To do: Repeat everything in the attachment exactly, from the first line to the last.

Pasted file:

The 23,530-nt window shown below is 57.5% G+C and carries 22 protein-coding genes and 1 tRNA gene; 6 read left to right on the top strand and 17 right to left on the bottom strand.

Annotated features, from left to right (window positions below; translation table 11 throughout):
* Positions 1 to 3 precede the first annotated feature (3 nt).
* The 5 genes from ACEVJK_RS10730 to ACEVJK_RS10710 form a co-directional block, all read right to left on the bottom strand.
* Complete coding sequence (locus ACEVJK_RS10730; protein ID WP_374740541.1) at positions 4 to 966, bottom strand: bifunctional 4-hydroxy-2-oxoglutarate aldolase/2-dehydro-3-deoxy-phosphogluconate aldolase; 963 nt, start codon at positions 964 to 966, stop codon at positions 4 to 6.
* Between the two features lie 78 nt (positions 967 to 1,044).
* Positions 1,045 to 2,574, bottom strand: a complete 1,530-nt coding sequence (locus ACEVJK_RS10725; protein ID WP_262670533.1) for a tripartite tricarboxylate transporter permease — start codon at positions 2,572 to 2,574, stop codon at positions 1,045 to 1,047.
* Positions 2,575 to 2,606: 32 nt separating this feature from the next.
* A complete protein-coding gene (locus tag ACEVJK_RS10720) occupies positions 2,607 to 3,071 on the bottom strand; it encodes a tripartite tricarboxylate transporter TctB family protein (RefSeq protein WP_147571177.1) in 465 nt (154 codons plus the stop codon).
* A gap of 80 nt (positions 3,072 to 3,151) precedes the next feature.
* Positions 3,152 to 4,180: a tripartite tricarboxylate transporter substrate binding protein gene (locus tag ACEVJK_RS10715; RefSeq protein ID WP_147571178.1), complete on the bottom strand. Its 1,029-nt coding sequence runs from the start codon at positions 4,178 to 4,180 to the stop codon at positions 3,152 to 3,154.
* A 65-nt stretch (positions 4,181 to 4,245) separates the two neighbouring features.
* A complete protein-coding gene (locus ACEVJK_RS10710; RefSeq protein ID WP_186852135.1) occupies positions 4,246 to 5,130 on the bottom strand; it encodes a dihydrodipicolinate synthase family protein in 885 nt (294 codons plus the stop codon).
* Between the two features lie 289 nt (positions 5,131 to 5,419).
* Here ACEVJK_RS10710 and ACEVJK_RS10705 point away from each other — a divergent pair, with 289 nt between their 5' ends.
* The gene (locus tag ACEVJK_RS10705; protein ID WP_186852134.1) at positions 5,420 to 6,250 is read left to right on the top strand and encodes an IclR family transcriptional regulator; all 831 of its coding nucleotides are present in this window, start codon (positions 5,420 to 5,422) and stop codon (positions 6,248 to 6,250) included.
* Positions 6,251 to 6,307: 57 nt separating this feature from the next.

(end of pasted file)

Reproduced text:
The 23,530-nt window shown below is 57.5% G+C and carries 22 protein-coding genes and 1 tRNA gene; 6 read left to right on the top strand and 17 right to left on the bottom strand.

Annotated features, from left to right (window positions below; translation table 11 throughout):
* Positions 1 to 3 precede the first annotated feature (3 nt).
* The 5 genes from ACEVJK_RS10730 to ACEVJK_RS10710 form a co-directional block, all read right to left on the bottom strand.
* Complete coding sequence (locus ACEVJK_RS10730; protein ID WP_374740541.1) at positions 4 to 966, bottom strand: bifunctional 4-hydroxy-2-oxoglutarate aldolase/2-dehydro-3-deoxy-phosphogluconate aldolase; 963 nt, start codon at positions 964 to 966, stop codon at positions 4 to 6.
* Between the two features lie 78 nt (positions 967 to 1,044).
* Positions 1,045 to 2,574, bottom strand: a complete 1,530-nt coding sequence (locus ACEVJK_RS10725; protein ID WP_262670533.1) for a tripartite tricarboxylate transporter permease — start codon at positions 2,572 to 2,574, stop codon at positions 1,045 to 1,047.
* Positions 2,575 to 2,606: 32 nt separating this feature from the next.
* A complete protein-coding gene (locus tag ACEVJK_RS10720) occupies positions 2,607 to 3,071 on the bottom strand; it encodes a tripartite tricarboxylate transporter TctB family protein (RefSeq protein WP_147571177.1) in 465 nt (154 codons plus the stop codon).
* A gap of 80 nt (positions 3,072 to 3,151) precedes the next feature.
* Positions 3,152 to 4,180: a tripartite tricarboxylate transporter substrate binding protein gene (locus tag ACEVJK_RS10715; RefSeq protein ID WP_147571178.1), complete on the bottom strand. Its 1,029-nt coding sequence runs from the start codon at positions 4,178 to 4,180 to the stop codon at positions 3,152 to 3,154.
* A 65-nt stretch (positions 4,181 to 4,245) separates the two neighbouring features.
* A complete protein-coding gene (locus ACEVJK_RS10710; RefSeq protein ID WP_186852135.1) occupies positions 4,246 to 5,130 on the bottom strand; it encodes a dihydrodipicolinate synthase family protein in 885 nt (294 codons plus the stop codon).
* Between the two features lie 289 nt (positions 5,131 to 5,419).
* Here ACEVJK_RS10710 and ACEVJK_RS10705 point away from each other — a divergent pair, with 289 nt between their 5' ends.
* The gene (locus tag ACEVJK_RS10705; protein ID WP_186852134.1) at positions 5,420 to 6,250 is read left to right on the top strand and encodes an IclR family transcriptional regulator; all 831 of its coding nucleotides are present in this window, start codon (positions 5,420 to 5,422) and stop codon (positions 6,248 to 6,250) included.
* Positions 6,251 to 6,307: 57 nt separating this feature from the next.